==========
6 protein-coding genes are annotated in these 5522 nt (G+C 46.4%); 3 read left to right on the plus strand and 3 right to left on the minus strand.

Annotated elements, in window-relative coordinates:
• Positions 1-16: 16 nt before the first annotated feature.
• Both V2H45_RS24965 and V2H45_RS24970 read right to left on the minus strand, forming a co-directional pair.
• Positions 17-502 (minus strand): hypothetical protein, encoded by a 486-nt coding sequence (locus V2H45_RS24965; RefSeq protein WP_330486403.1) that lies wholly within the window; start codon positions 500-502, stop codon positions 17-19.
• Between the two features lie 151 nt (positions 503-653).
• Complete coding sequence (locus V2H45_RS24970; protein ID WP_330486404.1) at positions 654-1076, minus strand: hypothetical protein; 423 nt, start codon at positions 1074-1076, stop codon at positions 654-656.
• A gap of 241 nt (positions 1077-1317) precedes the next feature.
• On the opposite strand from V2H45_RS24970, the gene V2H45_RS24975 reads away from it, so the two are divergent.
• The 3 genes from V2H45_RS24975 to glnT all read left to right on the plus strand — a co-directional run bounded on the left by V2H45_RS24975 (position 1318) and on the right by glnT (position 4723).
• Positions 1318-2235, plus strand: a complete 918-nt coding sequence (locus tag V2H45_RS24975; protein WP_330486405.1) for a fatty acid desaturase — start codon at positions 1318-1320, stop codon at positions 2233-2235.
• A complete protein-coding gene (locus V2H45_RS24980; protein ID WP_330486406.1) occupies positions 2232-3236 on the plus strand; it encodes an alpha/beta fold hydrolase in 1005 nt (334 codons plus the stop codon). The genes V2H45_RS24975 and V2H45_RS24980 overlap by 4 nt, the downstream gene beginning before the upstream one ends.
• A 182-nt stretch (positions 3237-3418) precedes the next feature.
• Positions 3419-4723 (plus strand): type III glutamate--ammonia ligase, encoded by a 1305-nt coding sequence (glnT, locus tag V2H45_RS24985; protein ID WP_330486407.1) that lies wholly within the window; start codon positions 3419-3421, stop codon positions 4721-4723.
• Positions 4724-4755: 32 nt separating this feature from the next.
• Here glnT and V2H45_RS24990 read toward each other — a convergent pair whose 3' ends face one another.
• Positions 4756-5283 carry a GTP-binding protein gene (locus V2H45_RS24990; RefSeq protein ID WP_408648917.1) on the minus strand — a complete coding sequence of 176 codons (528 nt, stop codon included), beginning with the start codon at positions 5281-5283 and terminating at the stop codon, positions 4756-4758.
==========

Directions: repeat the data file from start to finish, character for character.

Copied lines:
6 protein-coding genes are annotated in these 5522 nt (G+C 46.4%); 3 read left to right on the plus strand and 3 right to left on the minus strand.

Annotated elements, in window-relative coordinates:
• Positions 1-16: 16 nt before the first annotated feature.
• Both V2H45_RS24965 and V2H45_RS24970 read right to left on the minus strand, forming a co-directional pair.
• Positions 17-502 (minus strand): hypothetical protein, encoded by a 486-nt coding sequence (locus V2H45_RS24965; RefSeq protein WP_330486403.1) that lies wholly within the window; start codon positions 500-502, stop codon positions 17-19.
• Between the two features lie 151 nt (positions 503-653).
• Complete coding sequence (locus V2H45_RS24970; protein ID WP_330486404.1) at positions 654-1076, minus strand: hypothetical protein; 423 nt, start codon at positions 1074-1076, stop codon at positions 654-656.
• A gap of 241 nt (positions 1077-1317) precedes the next feature.
• On the opposite strand from V2H45_RS24970, the gene V2H45_RS24975 reads away from it, so the two are divergent.
• The 3 genes from V2H45_RS24975 to glnT all read left to right on the plus strand — a co-directional run bounded on the left by V2H45_RS24975 (position 1318) and on the right by glnT (position 4723).
• Positions 1318-2235, plus strand: a complete 918-nt coding sequence (locus tag V2H45_RS24975; protein WP_330486405.1) for a fatty acid desaturase — start codon at positions 1318-1320, stop codon at positions 2233-2235.
• A complete protein-coding gene (locus V2H45_RS24980; protein ID WP_330486406.1) occupies positions 2232-3236 on the plus strand; it encodes an alpha/beta fold hydrolase in 1005 nt (334 codons plus the stop codon). The genes V2H45_RS24975 and V2H45_RS24980 overlap by 4 nt, the downstream gene beginning before the upstream one ends.
• A 182-nt stretch (positions 3237-3418) precedes the next feature.
• Positions 3419-4723 (plus strand): type III glutamate--ammonia ligase, encoded by a 1305-nt coding sequence (glnT, locus tag V2H45_RS24985; protein ID WP_330486407.1) that lies wholly within the window; start codon positions 3419-3421, stop codon positions 4721-4723.
• Positions 4724-4755: 32 nt separating this feature from the next.
• Here glnT and V2H45_RS24990 read toward each other — a convergent pair whose 3' ends face one another.
• Positions 4756-5283 carry a GTP-binding protein gene (locus V2H45_RS24990; RefSeq protein ID WP_408648917.1) on the minus strand — a complete coding sequence of 176 codons (528 nt, stop codon included), beginning with the start codon at positions 5281-5283 and terminating at the stop codon, positions 4756-4758.